Pulmonary Hypertension In Pregnancy

Pulmonary hypertension in pregnancy is a challenge for obstetricians, since due to the changes that occur during pregnancy, this underlying disease can be aggravated. It even leads to death, both of the mother and the fetus.

The prognosis is always reserved, but fortunately it is a rare disease in the general population. However, despite medical advances in its approach, there is still a maternal mortality of 30 to 50%.

What is pulmonary hypertension?

In pulmonary hypertension there is an obstruction or occlusion of the branches of the pulmonary artery. This blood vessel carries blood from the right ventricle to the alveoli, allowing carbon dioxide to escape to the outside and oxygenating itself to return to the left side of the heart.

Due to the obstruction, whatever the cause, the blood cannot continue its path and remains stagnant in the right ventricle, which has to expel it with a greater force. Over the years, with this unsustainable situation, the heart on the right side fails and heart failure ensues.

The fact of not being able to pass blood through the lungs and that it does not reach the left ventricle, means that the person does not have well oxygenated organs, causing shortness of breath, tiredness, fatigue and even fainting. Without proper treatment, pulmonary hypertension leads to death.

Lung x-ray

What about the cardiovascular system in pregnancy?

During pregnancy, the woman’s body has to adapt to the demands and demands of the fetus. Therefore, from the first trimester there are a series of changes that are physiological and that reach their maximum at the end of the second trimester. We tell you some of them that are important to understand the effects of pulmonary hypertension in pregnancy.

  • Increase in plasma volume of blood: the main components of blood are red blood cells and plasma, which is a liquid made up of water, proteins, fats, sugars, vitamins and hormones. In pregnancy there is an increase in this plasma, however, the red blood cells remain the same.
  • Higher cardiac output: As the sole supporter of the fetus is the mother, her heart has to pump more blood to reach the placenta. Therefore, the maternal cardiac output (volume of expulsion of blood to the rest of the body per minute) increases. It can rise as much as 40%, peaking at the end of the second quarter.
  • Decreased peripheral resistance: the blood vessels in the mother’s body are more relaxed and generate less resistance to the passage of blood. This lower peripheral resistance causes the pressure or blood pressure to drop and be lower.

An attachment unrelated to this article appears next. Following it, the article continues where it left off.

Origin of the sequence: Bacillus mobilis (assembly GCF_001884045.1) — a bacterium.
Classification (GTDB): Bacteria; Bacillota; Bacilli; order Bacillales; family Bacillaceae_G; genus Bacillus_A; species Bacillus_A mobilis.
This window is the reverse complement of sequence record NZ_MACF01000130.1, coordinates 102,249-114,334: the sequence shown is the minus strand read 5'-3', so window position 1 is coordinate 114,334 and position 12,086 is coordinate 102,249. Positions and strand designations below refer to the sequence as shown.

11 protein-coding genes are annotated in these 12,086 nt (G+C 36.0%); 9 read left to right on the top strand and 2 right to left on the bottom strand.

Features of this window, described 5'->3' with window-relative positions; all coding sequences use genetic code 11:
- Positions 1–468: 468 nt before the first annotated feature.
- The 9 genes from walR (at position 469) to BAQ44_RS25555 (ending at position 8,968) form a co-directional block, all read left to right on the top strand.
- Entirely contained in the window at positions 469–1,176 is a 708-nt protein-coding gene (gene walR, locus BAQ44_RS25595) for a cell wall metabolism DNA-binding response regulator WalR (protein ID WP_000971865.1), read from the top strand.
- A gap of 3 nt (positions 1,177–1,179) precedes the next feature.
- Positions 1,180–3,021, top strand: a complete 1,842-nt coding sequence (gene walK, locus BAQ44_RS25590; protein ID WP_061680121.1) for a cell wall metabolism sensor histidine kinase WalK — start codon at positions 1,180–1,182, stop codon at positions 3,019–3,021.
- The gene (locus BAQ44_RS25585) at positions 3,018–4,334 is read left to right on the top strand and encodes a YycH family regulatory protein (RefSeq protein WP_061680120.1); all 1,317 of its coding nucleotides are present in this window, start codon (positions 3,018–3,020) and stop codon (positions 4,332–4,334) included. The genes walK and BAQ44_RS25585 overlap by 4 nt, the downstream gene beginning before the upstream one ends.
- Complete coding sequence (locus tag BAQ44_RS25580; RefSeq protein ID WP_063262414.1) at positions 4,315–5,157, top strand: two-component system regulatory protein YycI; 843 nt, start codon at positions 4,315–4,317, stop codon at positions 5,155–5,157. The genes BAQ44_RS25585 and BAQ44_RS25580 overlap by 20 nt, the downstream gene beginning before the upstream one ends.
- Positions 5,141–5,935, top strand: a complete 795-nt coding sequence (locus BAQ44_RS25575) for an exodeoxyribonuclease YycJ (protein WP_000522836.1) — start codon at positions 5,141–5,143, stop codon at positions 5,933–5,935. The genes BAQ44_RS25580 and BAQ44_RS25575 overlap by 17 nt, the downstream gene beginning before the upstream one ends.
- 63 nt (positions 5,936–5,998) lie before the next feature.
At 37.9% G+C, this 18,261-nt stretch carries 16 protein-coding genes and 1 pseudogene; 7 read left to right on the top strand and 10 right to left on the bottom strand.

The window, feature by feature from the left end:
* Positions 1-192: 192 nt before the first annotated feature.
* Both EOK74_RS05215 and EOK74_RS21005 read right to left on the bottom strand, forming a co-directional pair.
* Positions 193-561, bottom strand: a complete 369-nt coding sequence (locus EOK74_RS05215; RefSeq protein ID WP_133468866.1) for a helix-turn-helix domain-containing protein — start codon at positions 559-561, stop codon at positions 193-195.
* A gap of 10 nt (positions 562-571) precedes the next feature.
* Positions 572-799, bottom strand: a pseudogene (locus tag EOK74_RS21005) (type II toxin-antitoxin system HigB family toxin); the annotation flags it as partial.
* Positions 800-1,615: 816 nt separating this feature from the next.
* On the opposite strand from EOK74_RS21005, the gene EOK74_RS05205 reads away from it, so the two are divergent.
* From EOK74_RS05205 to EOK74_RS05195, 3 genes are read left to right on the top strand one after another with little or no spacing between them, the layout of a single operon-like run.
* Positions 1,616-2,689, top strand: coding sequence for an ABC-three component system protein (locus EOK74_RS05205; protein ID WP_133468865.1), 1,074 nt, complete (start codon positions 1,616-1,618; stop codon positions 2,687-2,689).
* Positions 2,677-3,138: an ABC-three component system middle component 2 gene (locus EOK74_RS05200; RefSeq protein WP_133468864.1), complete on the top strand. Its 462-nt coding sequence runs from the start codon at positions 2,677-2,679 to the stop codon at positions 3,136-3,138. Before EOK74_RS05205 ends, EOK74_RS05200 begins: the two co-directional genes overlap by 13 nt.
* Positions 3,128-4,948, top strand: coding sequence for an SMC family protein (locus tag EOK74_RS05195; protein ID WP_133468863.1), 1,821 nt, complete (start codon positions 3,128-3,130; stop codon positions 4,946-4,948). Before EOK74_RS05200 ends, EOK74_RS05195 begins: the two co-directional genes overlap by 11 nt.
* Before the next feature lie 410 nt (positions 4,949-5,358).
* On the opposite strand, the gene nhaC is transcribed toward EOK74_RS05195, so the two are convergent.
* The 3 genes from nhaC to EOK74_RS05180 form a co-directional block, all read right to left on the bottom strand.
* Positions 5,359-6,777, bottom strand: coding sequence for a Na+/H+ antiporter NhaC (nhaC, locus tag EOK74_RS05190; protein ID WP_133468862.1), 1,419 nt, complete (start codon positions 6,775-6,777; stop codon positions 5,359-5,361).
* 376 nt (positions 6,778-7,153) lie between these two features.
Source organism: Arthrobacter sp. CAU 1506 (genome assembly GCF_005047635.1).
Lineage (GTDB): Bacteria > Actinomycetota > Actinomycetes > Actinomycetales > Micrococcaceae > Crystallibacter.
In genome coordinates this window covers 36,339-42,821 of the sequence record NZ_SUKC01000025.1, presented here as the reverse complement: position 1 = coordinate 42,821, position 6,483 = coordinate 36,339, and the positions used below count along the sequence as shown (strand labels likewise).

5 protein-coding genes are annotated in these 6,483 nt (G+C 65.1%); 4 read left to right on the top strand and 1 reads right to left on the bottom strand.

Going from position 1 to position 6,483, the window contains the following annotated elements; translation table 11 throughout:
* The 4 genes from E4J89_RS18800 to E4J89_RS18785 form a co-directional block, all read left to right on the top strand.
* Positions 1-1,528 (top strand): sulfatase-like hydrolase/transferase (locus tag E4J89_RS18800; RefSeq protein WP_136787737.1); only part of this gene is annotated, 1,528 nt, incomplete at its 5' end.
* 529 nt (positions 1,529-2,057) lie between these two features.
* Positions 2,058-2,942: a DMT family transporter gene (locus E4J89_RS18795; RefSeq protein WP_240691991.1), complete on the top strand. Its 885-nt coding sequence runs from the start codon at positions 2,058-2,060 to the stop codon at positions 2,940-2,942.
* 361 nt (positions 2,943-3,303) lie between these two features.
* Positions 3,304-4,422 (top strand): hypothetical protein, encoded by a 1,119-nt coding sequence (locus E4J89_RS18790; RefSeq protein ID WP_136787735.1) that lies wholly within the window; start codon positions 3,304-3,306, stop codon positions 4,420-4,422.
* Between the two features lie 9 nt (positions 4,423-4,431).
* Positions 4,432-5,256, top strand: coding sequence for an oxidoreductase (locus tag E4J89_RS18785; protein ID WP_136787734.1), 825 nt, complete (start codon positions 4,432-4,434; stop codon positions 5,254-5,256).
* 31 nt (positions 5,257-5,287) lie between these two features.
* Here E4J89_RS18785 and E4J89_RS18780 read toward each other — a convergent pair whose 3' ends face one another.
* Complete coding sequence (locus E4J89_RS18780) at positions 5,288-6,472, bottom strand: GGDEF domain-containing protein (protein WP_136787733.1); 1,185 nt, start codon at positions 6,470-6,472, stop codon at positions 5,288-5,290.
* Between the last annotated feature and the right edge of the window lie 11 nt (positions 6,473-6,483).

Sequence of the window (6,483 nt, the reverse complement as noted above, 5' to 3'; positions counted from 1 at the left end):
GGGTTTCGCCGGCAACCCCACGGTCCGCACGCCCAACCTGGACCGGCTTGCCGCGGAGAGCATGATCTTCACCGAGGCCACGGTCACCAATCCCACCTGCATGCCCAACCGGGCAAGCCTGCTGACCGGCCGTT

• Hypercoagulability: pregnant women are more prone to have more viscous blood, which increases their risk of thrombi and clots.

    What influence does pregnancy have on pulmonary hypertension?

    A pregnant woman must have a healthy heart in order to increase her cardiac output and reduce peripheral resistance. In this way, you will be able to provide all the necessary nutrients to the fetus.

    In the case of pregnant women with pulmonary hypertension, it is more complicated. These patients are not able to increase cardiac output enough or relax blood vessels to reduce resistance.

    These difficulties lead to the fetus receiving less blood and the risk of pre-eclampsia and premature delivery is increased. On the other hand, with the low cardiac output of the mother, the pregnant woman is left with less flow for her own body.

    This continues after delivery is over. During and after it, the woman increases her resistance in the blood vessels, as a natural process. When there is pulmonary hypertension, the smaller diameter of the vessels becomes more acute and the risk of death grows exponentially.

    What do the experts suggest?

    Pregnancy is a risk factor and worsening of pulmonary hypertension, and therefore experts contraindicate pregnancy in these women. If, despite having explained all the risks, the woman wants to become pregnant, a series of precautions must be taken.

    On the other hand, there is also the case of patients who do not know that they have pulmonary hypertension until they become pregnant, since before they did not have any symptoms. In them, correct monitoring and treatment is also important.

    Consultation with obstetrician for pulmonary hypertension

    How to manage pulmonary hypertension in pregnancy?

    The management of pulmonary hypertension in pregnancy requires an entire multidisciplinary medical team. Patients should undergo a monthly check-up if they are asymptomatic or closer monitoring if they have symptoms. In addition, at the slightest complication or worsening, the pregnant woman should be admitted to hospitalization.

    The drugs that can be used are pulmonary vasodilators, which must be applied early in pregnancy. If they were already taken before, the dose should be adjusted to the new situation.

    Childbirth and, especially, the puerperium, are the two situations that most exacerbate pulmonary hypertension. There is no scientific consensus on whether it is better to perform a cesarean section or vaginal delivery. Therefore, the choice must be individualized and agreed upon.

    Finally, since the puerperium is when the most maternal deaths occur, it must be closely monitored. For this reason, the mother remains in intensive care for at least 72 hours until discharge.

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